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McCall.jpg (43317 bytes)Marine Cpl. Joshua C. McCall is dedicating his Bronze Star to his father, Larry Bean, who served in the Navy in Vietnam on a gunboat.

(Reprint from the Buffalo News, February 14, 2004)

Marine is honored for courage under fire
By LOU MICHEL
News Staff Reporter
2/14/2004

Marine Cpl. Joshua C. McCall took time off from his job as a weapons instructor in Buffalo on Friday to be officially pinned a hero.

Standing straight and tall, the black-haired, brush-cut, 22-year-old North Carolinian stationed in Buffalo listened attentively as his superior read a citation detailing why he was receiving a Bronze Star medal with a special "V" for valor.

As his unit moved through Nasiriyah during a battle in March that would claim the life of Buffalo resident Lance Cpl. Tomorio D. Burkett, McCall destroyed five Iraqi tanks and two bunkers.

This initial phase of the nine-hour battle for control of bridges on the outskirts of the Iraqi city lasted only minutes, but it is forever etched in the mind of McCall, whose crisp, military image belies the inward impression war has left.

"It's different, and I don't like to talk about it too much, but I do think about it all the time," he said after the ceremony in the Navy and Marine Corps Reserve Center on Porter Avenue.

What he will say is that any Marine in his position would have done the same.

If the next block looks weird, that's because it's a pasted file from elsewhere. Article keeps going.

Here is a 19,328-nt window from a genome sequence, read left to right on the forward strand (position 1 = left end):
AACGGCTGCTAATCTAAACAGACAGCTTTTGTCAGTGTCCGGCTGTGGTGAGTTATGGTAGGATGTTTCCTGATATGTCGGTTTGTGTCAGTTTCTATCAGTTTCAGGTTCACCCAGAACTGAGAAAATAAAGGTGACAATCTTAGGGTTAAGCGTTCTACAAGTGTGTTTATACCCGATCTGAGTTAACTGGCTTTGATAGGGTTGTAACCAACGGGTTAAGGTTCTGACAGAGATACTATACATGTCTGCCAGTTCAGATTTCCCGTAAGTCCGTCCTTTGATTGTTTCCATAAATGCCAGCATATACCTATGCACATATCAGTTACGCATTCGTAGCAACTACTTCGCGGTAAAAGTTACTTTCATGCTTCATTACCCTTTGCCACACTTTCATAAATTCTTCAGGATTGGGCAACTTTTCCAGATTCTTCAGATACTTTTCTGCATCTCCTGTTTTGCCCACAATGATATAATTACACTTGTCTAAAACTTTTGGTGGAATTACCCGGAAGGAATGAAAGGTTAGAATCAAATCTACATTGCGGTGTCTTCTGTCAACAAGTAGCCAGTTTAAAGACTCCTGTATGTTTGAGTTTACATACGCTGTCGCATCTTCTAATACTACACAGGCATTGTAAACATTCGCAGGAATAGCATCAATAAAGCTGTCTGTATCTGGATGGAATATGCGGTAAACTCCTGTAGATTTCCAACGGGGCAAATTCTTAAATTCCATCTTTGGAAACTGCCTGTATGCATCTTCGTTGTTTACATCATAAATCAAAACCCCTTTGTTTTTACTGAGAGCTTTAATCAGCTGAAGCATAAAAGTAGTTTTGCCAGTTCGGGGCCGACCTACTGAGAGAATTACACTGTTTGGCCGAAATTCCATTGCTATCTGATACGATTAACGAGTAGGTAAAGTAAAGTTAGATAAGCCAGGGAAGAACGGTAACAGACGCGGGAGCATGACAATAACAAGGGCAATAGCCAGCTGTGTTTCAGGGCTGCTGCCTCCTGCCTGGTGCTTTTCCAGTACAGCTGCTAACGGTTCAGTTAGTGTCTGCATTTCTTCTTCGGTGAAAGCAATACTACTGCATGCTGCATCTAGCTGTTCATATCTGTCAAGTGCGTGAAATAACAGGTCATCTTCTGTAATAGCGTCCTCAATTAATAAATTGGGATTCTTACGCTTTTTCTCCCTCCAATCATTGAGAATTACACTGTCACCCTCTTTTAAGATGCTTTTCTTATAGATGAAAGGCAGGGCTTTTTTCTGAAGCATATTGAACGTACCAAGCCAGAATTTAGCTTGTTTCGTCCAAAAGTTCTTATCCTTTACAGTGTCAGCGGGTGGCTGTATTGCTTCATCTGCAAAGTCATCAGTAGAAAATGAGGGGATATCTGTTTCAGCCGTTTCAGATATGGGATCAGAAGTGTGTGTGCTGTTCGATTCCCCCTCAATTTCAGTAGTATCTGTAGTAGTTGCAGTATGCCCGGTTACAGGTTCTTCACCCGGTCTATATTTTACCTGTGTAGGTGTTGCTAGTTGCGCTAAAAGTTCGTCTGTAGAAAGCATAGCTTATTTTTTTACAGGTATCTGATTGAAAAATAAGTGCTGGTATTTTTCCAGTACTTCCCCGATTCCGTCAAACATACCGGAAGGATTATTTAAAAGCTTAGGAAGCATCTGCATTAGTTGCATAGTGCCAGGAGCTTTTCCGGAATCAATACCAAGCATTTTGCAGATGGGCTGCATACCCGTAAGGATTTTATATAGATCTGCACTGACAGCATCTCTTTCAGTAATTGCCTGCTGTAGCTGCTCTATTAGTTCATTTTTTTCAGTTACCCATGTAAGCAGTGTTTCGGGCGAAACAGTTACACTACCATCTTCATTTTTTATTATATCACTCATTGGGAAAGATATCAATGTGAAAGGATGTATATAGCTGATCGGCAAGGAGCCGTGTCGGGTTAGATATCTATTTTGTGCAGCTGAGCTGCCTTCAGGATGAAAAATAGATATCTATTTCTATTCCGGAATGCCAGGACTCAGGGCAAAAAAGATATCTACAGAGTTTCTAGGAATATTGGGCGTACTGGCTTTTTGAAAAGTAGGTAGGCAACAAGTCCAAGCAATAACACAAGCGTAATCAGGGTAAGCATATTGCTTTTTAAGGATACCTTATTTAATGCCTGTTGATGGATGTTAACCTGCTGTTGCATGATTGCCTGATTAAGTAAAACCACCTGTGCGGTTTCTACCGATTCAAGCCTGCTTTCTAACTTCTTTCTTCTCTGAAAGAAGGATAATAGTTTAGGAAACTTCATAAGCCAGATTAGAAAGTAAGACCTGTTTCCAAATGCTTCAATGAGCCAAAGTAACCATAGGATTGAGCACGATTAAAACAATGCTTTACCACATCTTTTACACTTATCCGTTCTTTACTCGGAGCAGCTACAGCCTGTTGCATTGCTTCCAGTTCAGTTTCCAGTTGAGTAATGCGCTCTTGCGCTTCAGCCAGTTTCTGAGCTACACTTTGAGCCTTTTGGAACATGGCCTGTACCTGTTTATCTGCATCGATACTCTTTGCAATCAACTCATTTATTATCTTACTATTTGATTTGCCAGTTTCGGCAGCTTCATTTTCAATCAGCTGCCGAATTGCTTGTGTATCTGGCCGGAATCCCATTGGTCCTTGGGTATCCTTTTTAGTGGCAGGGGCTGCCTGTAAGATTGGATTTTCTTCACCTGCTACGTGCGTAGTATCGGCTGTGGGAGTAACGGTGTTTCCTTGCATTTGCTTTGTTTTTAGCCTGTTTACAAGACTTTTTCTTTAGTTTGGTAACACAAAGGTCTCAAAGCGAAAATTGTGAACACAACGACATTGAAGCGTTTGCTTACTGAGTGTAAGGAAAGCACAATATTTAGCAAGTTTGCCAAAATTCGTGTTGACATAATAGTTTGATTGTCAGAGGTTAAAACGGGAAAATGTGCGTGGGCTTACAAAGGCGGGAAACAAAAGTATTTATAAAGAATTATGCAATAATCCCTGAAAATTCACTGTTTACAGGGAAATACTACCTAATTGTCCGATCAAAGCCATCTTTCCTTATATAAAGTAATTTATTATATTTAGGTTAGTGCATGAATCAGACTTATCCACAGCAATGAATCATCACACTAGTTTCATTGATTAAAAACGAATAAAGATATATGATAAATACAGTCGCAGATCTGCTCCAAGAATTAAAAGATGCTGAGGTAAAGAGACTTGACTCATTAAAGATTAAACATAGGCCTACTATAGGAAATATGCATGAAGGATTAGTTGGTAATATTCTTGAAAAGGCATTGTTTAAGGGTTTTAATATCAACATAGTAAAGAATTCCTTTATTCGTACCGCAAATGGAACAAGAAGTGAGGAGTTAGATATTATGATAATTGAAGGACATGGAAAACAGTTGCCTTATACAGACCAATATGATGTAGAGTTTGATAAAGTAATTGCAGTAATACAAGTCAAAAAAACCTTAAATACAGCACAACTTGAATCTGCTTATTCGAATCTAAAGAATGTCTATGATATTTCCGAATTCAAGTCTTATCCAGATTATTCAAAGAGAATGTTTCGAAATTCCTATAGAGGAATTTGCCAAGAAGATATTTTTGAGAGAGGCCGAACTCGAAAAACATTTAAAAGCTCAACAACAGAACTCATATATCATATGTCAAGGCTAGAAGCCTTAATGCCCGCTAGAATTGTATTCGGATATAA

"I didn't think about it at the time. I just reacted. It was very loud and, honestly, I had an adrenaline rush. You don't get scared until afterward," McCall said.

The battle occurred on March 23. McCall's unit was headed for a place called Ambush Alley, a dangerous stretch separating the Marines from the bridges.

From his turret atop a Humvee, McCall spotted a machine gun bunker that threatened the lives of fellow Marines. As he prepared to engage it, an even bigger threat emerged - a tank.

"Without regard for his personal safety," the citation read, "he exposed himself to enemy small arms fire in order to destroy the enemy tank with an anti-armor missile. As he reloaded, another enemy tank was spotted west.

"Again he moved into position, exposing himself to small arms fire as he destroyed the second tank."

At that point, he spotted a second bunker, where Iraqis were armed with rocket-propelled grenade launchers. But a third tank appeared, and he again reloaded and destroyed it before taking out both bunkers.

His work was not over.

He fired missiles and destroyed two more tanks.

"It takes about a minute to fire two shots," McCall said, giving an idea of how quick things happened.

With the heavy enemy artillery out of the way, Marines were able to move into Ambush Alley, a four-lane road with many buildings on either side to provide cover for the enemy. There they engaged in small-arms battles.

"Once you're in there, you either go through to the bridges or you retreat," he said.

The Americans did not retreat. But they would pay dearly. Near one of the bridges, the 21-year-old Burkett, who met McCall for the first time two days earlier, would be killed.  


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